It is so difficult to say all these things, to express what one feels; but I do want, for the moment, to put my own point of view. I may be wrong - but it seems to me that, when you are climbing a mountain, you do not think of the summit all the time. You think only of the climbing. You simply go on until you get to the top. You do not wonder, the whole time, how far you have reached. You just push ahead until you have arrived at the top. It is the same way with life itself and with our feelings about life. The idea of the summit, the idea of the Masters, must become part of our nature. We must go on and on and on, with the thought of Them, rather as an unconscious "urge" in our natures, than clearly defined and separated off as a "goal".
     For instance, if I had a son, I should make him see that the Master is not a fur-away beacon, towards which he must travel, but is there whenever he does anything perfect, whenever he does anything beautiful, whenever he is clean, whenever he has the right attitude of mind; that, whenever he looks at a sunset or a sunrise, whenever he is walking with the head erect and a joyful heart, the Master is there; that all his actions, if beautiful and done with right feeling, with fitness and grace, are the actions of the Master and not his own. You are each your own Master, if you do things perfectly; and this is true even of the smallest things, such as the correct wearing of a coat or the tying of a tie. These little insignificant things are to me a kind of symbol of the real thing. You cannot imagine the Master putting on or taking off anything in an ugly fashion He is the ideal of perfection. He is the apotheosis of "rightness"; and so everything we do, if we do it beautifully, is done by the Master, and ceases to be a mere meaningless act of daily life.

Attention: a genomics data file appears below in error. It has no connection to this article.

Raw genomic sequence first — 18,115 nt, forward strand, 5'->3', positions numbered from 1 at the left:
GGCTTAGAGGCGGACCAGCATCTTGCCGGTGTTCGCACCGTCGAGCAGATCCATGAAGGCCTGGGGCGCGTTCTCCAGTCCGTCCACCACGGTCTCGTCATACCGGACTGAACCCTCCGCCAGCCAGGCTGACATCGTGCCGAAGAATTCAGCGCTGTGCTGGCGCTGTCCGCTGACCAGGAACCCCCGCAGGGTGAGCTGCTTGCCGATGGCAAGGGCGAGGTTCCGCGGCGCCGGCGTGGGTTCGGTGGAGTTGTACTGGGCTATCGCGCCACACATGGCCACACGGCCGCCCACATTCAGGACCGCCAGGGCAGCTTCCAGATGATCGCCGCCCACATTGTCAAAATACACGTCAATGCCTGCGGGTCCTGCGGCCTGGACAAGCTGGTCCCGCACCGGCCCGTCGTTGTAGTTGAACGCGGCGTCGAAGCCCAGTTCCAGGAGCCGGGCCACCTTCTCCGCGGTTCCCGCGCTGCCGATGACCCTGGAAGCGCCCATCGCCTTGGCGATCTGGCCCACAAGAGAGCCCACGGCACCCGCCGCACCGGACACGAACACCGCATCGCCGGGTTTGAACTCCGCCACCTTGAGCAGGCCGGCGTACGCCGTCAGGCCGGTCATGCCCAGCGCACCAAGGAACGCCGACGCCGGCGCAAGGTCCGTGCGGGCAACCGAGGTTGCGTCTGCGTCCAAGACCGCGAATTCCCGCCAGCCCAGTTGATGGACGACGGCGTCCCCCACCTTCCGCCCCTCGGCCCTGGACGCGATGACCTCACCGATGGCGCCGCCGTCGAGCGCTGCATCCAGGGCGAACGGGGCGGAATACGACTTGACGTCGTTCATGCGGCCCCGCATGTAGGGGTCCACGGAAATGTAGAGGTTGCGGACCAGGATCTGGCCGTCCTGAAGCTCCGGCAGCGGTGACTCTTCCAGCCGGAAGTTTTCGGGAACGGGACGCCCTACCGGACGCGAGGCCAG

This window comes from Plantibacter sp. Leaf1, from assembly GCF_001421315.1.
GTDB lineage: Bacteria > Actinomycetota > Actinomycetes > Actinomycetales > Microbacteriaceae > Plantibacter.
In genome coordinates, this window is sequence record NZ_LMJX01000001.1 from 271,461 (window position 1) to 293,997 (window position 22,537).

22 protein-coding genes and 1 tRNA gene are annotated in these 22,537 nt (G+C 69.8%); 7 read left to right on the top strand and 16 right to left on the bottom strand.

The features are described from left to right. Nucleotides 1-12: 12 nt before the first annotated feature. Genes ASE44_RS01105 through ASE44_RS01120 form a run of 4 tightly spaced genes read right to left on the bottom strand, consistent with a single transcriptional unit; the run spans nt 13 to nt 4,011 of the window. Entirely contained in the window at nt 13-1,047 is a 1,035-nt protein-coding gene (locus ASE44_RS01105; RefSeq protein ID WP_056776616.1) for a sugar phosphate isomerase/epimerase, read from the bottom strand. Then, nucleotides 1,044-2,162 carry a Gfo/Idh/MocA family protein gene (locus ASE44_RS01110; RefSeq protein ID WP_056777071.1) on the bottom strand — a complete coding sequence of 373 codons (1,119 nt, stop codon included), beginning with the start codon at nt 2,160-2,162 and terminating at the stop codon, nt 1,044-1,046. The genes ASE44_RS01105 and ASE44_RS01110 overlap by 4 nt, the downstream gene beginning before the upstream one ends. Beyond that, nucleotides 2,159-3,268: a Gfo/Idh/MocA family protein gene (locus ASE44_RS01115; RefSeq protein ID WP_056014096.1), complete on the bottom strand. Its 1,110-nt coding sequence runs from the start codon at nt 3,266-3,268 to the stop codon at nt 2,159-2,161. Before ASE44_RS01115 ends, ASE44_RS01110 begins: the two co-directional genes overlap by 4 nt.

So the central thought of this first message to you is simply this - that the artificiality of our way of thinking about things has made the Masters also, artificial for us, causing us to look on Them as though they were far away, a goal towards which we have to struggle, instead of something ever present and as near to us as breathing. Even the way to Them is simple, for it is really no "way". The moment you are natural in your beauty, then you yourselves have Found the Masters, for you have become Them. It is not out of conceit, or from a feeling of superiority, that I can speak of Them as my Friends, just as many of you are my friends; that I can go to Them with my ordinary troubles in life and know that They would see exactly where They should sympathise and where They should criticize. For me, it would be just like a child going to its Mother or its Father. When you get that point of view, you can never be miserable or lonely or unhappy, when you suffer.
     For instance, when my brother died, I felt utterly lost. You have no idea how I felt for two or three days - for more than that, for a week perhaps. I still miss him; I shall always miss him physically, but I feel that he and I are working together, that we are walking along the same path, on the same mountain side, seeing the same flowers, the same creatures, the same blue sky, the same clouds and trees. That is why I feel as if I were part of him; and only when I get tired do I begin to say: "My brother is not here". But at once my mind pulls me up and tells me how absurd is such a thought.
     So long as our thinking is artificial, so long as we think of the Masters or of any perfect thing as apart from us, as separate from our being, we shall always have to struggle. But the moment we regard Them as natural, as something belonging quite simply to our every-day life, then the whole thing becomes perfectly easy. Then do we find real happiness. Then are we on the way to becoming disciples; - nay, on the way to becoming the Masters Themselves.